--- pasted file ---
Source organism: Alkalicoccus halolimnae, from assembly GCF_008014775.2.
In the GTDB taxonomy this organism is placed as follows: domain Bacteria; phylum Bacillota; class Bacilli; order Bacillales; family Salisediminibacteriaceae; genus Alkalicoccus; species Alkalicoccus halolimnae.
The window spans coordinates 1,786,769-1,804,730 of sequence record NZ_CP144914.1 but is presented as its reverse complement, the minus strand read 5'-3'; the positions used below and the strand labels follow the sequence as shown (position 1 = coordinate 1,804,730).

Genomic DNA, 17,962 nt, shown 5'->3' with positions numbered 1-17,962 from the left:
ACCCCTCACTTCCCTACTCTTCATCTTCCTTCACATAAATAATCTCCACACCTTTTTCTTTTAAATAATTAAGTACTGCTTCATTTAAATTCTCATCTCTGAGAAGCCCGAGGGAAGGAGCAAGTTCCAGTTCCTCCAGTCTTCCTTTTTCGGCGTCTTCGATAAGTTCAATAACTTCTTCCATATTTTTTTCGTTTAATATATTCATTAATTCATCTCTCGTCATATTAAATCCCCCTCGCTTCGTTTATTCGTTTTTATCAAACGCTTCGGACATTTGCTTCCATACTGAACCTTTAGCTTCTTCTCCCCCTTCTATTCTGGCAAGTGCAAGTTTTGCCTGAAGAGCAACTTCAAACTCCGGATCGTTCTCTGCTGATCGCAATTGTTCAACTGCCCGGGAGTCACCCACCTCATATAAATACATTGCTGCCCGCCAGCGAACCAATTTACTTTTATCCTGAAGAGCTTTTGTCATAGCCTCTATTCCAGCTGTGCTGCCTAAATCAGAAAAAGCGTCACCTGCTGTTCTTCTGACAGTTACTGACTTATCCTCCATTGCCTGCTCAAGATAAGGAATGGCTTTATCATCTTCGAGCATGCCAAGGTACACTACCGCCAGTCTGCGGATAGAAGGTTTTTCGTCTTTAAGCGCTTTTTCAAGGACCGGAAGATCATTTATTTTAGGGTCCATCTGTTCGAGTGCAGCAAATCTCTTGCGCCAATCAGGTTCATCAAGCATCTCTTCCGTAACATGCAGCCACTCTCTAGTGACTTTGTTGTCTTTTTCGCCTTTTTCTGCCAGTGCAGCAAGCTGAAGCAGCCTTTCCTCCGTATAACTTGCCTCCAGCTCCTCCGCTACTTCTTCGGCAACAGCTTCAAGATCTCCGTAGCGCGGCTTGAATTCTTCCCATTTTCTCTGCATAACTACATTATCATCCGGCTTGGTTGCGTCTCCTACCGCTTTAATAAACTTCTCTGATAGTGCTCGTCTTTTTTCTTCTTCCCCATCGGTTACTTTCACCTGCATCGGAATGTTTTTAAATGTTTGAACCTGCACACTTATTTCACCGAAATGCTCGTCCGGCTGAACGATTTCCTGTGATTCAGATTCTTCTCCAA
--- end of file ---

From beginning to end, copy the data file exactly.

Source organism: Alkalicoccus halolimnae, from assembly GCF_008014775.2.
In the GTDB taxonomy this organism is placed as follows: domain Bacteria; phylum Bacillota; class Bacilli; order Bacillales; family Salisediminibacteriaceae; genus Alkalicoccus; species Alkalicoccus halolimnae.
The window spans coordinates 1,786,769-1,804,730 of sequence record NZ_CP144914.1 but is presented as its reverse complement, the minus strand read 5'-3'; the positions used below and the strand labels follow the sequence as shown (position 1 = coordinate 1,804,730).

Genomic DNA, 17,962 nt, shown 5'->3' with positions numbered 1-17,962 from the left:
ACCCCTCACTTCCCTACTCTTCATCTTCCTTCACATAAATAATCTCCACACCTTTTTCTTTTAAATAATTAAGTACTGCTTCATTTAAATTCTCATCTCTGAGAAGCCCGAGGGAAGGAGCAAGTTCCAGTTCCTCCAGTCTTCCTTTTTCGGCGTCTTCGATAAGTTCAATAACTTCTTCCATATTTTTTTCGTTTAATATATTCATTAATTCATCTCTCGTCATATTAAATCCCCCTCGCTTCGTTTATTCGTTTTTATCAAACGCTTCGGACATTTGCTTCCATACTGAACCTTTAGCTTCTTCTCCCCCTTCTATTCTGGCAAGTGCAAGTTTTGCCTGAAGAGCAACTTCAAACTCCGGATCGTTCTCTGCTGATCGCAATTGTTCAACTGCCCGGGAGTCACCCACCTCATATAAATACATTGCTGCCCGCCAGCGAACCAATTTACTTTTATCCTGAAGAGCTTTTGTCATAGCCTCTATTCCAGCTGTGCTGCCTAAATCAGAAAAAGCGTCACCTGCTGTTCTTCTGACAGTTACTGACTTATCCTCCATTGCCTGCTCAAGATAAGGAATGGCTTTATCATCTTCGAGCATGCCAAGGTACACTACCGCCAGTCTGCGGATAGAAGGTTTTTCGTCTTTAAGCGCTTTTTCAAGGACCGGAAGATCATTTATTTTAGGGTCCATCTGTTCGAGTGCAGCAAATCTCTTGCGCCAATCAGGTTCATCAAGCATCTCTTCCGTAACATGCAGCCACTCTCTAGTGACTTTGTTGTCTTTTTCGCCTTTTTCTGCCAGTGCAGCAAGCTGAAGCAGCCTTTCCTCCGTATAACTTGCCTCCAGCTCCTCCGCTACTTCTTCGGCAACAGCTTCAAGATCTCCGTAGCGCGGCTTGAATTCTTCCCATTTTCTCTGCATAACTACATTATCATCCGGCTTGGTTGCGTCTCCTACCGCTTTAATAAACTTCTCTGATAGTGCTCGTCTTTTTTCTTCTTCCCCATCGGTTACTTTCACCTGCATCGGAATGTTTTTAAATGTTTGAACCTGCACACTTATTTCACCGAAATGCTCGTCCGGCTGAACGATTTCCTGTGATTCAGATTCTTCTCCAA